How honesty and values makes players trust you, says “The Chief”

Everyone comes with their own values, but you have to be flexible based on your playing resources. Be honest with your players and adjust your style to suit their strengths, says Dale McIntosh, former Wales international, and coach with Cardiff Blues and now Merthyr RFC.

Based on your own values and style, you might to coach your team to play a wide game or a physical game. But unless you have the resources to achieve this you’ll struggle.

Everyone in the team and club has roles and responsibilities on and off the field. You have to know which these you can change and what you need to keep the same. This is also true of your style.

The generic skills of set pieces, core skills and fitness remain the same whoever you coach. You must build the team around these skills. Crucially, your style can only express itself if you can coach these well.


I am passionate for things I want. This passion helps me sell the ideas and methods I want the players to learn. It’s a key part of the coaching process, where the believers will happily listen and act upon your direction.

Part of selling myself comes with honesty. Honesty means telling the player how it is. If they had a poor game then I need to make sure the player knows this. I might tell him directly. However, it is better to let him work it out for himself.

I might approach the player and ask him: “What was your opinion on the game?” and then “Why did you make that decision or execute that play?” It is essential we share the same story. I might need to make them retell the story if they are not seeing the same problems. Sometimes I might need to tell them the story myself instead if it’s still not right.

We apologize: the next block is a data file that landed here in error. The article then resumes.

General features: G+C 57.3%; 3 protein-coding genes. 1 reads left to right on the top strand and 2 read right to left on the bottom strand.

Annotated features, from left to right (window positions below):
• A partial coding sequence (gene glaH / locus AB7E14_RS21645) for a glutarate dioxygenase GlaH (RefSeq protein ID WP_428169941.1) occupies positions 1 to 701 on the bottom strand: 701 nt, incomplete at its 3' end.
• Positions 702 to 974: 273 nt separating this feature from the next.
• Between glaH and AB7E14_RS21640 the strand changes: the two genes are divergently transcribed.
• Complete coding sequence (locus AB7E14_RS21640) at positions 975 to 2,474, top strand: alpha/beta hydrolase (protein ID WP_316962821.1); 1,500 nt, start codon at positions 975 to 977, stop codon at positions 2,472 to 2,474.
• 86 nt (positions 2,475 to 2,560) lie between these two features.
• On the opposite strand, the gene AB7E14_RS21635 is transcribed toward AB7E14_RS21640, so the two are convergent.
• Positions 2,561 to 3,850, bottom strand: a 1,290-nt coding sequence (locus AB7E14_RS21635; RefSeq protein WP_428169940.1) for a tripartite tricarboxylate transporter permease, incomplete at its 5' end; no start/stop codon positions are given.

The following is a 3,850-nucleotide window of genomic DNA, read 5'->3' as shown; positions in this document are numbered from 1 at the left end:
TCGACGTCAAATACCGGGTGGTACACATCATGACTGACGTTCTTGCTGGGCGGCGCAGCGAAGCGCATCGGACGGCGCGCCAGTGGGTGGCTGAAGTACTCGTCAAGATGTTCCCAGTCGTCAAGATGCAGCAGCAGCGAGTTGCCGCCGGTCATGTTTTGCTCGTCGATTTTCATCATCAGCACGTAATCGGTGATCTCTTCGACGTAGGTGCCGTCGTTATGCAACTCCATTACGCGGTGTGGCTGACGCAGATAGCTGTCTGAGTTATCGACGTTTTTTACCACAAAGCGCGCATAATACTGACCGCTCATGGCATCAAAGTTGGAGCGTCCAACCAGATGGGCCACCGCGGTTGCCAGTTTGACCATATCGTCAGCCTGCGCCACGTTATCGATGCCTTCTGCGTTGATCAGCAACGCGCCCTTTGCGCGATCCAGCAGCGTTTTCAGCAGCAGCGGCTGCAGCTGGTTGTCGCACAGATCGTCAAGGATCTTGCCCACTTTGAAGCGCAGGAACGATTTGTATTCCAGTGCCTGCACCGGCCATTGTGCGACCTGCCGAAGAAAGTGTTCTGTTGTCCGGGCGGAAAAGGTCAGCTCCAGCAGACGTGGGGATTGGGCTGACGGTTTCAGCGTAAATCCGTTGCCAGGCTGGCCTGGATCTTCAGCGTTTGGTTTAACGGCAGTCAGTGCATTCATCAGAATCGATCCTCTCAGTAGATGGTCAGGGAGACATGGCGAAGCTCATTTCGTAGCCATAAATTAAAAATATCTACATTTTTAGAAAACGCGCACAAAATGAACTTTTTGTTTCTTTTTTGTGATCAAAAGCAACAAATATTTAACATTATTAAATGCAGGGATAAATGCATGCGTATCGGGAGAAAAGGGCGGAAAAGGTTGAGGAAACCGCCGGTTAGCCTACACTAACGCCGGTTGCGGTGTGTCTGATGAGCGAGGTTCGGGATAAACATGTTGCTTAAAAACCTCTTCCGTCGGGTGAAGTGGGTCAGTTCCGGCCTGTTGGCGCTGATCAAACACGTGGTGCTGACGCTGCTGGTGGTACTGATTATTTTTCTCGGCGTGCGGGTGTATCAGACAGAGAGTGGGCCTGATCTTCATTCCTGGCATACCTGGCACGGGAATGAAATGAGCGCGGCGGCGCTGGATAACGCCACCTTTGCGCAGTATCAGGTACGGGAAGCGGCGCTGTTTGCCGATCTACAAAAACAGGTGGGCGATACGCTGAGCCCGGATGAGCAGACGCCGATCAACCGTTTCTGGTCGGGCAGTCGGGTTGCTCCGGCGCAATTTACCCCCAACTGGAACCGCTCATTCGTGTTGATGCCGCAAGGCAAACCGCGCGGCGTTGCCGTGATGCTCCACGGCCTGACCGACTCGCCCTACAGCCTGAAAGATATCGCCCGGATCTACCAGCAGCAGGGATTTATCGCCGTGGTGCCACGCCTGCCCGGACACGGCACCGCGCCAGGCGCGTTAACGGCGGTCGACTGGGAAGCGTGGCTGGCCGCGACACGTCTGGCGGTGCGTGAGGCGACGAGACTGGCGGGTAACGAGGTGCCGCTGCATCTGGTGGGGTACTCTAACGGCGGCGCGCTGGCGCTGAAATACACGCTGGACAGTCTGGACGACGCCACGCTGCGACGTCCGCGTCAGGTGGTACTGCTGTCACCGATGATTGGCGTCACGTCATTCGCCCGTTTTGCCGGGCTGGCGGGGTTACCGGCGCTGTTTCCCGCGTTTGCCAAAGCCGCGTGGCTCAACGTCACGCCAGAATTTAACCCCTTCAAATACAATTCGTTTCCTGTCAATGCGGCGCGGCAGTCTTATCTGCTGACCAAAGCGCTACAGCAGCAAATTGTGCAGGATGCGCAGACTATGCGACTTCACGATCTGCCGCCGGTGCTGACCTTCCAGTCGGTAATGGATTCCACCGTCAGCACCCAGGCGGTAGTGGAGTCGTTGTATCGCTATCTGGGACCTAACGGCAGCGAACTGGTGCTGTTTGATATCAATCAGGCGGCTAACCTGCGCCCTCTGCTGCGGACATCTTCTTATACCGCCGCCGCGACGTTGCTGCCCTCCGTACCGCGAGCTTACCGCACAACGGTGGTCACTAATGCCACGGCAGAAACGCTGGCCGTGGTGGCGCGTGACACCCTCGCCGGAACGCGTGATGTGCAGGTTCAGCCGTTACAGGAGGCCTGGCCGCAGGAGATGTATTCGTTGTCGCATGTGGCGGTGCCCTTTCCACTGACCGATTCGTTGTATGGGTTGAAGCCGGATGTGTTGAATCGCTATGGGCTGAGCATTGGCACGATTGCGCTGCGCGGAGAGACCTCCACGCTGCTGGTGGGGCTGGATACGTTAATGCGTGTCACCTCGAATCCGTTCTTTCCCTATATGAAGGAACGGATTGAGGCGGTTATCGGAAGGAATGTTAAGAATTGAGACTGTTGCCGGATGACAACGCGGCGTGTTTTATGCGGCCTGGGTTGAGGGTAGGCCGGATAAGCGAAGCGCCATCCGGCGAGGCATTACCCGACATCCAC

For instance, the hooker might have been throwing in poorly and he will tell me that the jumpers were not responding to his calls. I might need him to review this to make sure he focuses on his own technical errors.

You have to deal with the acute problems honestly. If they are getting something wrong then I will tell them straightaway. It is hard to do otherwise because if I am covering up a problem they might think I am lying.


Sometimes players will come up with excuses. I don’t stand for excuses, but I am also aware of times when I don’t have all the information. Remember that players have lives outside rugby which impact on their lives inside rugby.

A player’s poor performance might be related to tough family circumstances which I am not aware of. If this happens, the best I can do is to say I didn’t know.

Players need a certain level of attention to help them understand the technical side of the game. You will know that players have different learning styles and so you need to adapt your style to suit them. Though you adapt your style, you should retain your consistency. Players still expect to get told off when they get it wrong.


I look for a strong mental attitude from my players. Part of the mental attitude is the willingness from both player and coach to trust each other. Without this, you don’t build a relationship. This trust is tested when either person makes a mistake. If the other is willing to forgive, then there is a strong and powerful relationship.

Did you know? Dale is known by many as “the Chief” because he looks just like a character in the film, One Flew Over The Cuckoo’s Nest. His no-nonsense attitude from his playing days and now to coaching reflects his nickname.


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